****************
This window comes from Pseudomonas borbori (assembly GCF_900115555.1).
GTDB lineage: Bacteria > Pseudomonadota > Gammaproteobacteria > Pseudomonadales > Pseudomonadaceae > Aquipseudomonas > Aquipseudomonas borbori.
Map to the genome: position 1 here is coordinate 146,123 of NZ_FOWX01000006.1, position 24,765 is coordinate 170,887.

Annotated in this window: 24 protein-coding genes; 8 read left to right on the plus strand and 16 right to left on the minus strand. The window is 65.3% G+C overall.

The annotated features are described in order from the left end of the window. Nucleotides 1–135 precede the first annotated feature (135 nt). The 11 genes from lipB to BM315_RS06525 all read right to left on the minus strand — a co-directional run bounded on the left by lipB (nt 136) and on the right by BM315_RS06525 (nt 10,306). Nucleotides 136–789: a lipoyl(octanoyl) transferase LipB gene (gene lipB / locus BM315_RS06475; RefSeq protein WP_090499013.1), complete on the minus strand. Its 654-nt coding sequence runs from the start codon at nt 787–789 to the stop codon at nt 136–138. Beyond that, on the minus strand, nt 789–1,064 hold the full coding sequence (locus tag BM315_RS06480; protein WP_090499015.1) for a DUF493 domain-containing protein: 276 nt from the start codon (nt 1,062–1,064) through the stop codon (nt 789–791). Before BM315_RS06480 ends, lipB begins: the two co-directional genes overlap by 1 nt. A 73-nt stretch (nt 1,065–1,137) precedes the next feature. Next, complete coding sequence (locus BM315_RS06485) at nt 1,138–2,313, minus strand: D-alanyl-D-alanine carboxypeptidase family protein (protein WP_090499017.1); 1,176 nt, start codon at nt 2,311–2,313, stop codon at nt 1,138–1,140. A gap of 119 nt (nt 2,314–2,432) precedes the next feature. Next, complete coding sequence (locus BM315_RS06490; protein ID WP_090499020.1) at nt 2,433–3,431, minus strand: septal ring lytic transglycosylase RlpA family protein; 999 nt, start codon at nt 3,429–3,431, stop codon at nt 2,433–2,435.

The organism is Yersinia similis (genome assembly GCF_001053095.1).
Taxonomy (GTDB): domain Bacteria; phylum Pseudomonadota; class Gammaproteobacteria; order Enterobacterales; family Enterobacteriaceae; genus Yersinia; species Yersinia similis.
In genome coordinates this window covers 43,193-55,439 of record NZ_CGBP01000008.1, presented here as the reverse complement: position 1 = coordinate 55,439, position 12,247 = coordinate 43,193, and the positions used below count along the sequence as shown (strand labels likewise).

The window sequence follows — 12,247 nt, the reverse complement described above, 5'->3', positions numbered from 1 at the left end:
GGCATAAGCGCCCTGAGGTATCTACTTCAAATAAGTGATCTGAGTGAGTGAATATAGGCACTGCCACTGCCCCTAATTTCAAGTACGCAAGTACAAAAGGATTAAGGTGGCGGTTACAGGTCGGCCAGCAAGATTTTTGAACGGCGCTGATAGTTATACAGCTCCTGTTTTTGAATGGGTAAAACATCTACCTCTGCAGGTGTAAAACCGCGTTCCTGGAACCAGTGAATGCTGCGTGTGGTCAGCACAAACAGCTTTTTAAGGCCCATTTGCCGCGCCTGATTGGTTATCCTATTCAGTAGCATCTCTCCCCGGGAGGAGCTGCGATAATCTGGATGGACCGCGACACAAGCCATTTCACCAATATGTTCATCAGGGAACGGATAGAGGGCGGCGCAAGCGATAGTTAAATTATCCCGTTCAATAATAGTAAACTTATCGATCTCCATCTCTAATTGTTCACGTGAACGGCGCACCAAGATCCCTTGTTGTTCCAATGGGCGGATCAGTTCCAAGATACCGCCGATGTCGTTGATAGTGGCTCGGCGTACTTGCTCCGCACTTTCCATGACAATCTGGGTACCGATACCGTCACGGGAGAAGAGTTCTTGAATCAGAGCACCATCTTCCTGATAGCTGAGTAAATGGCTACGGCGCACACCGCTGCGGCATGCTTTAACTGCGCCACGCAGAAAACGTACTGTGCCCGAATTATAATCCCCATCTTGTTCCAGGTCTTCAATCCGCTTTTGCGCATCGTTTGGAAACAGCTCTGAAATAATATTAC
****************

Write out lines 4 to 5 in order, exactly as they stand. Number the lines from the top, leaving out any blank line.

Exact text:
Annotated in this window: 24 protein-coding genes; 8 read left to right on the plus strand and 16 right to left on the minus strand. The window is 65.3% G+C overall.

The annotated features are described in order from the left end of the window. Nucleotides 1–135 precede the first annotated feature (135 nt). The 11 genes from lipB to BM315_RS06525 all read right to left on the minus strand — a co-directional run bounded on the left by lipB (nt 136) and on the right by BM315_RS06525 (nt 10,306). Nucleotides 136–789: a lipoyl(octanoyl) transferase LipB gene (gene lipB / locus BM315_RS06475; RefSeq protein WP_090499013.1), complete on the minus strand. Its 654-nt coding sequence runs from the start codon at nt 787–789 to the stop codon at nt 136–138. Beyond that, on the minus strand, nt 789–1,064 hold the full coding sequence (locus tag BM315_RS06480; protein WP_090499015.1) for a DUF493 domain-containing protein: 276 nt from the start codon (nt 1,062–1,064) through the stop codon (nt 789–791). Before BM315_RS06480 ends, lipB begins: the two co-directional genes overlap by 1 nt. A 73-nt stretch (nt 1,065–1,137) precedes the next feature. Next, complete coding sequence (locus BM315_RS06485) at nt 1,138–2,313, minus strand: D-alanyl-D-alanine carboxypeptidase family protein (protein WP_090499017.1); 1,176 nt, start codon at nt 2,311–2,313, stop codon at nt 1,138–1,140. A gap of 119 nt (nt 2,314–2,432) precedes the next feature. Next, complete coding sequence (locus BM315_RS06490; protein ID WP_090499020.1) at nt 2,433–3,431, minus strand: septal ring lytic transglycosylase RlpA family protein; 999 nt, start codon at nt 3,429–3,431, stop codon at nt 2,433–2,435.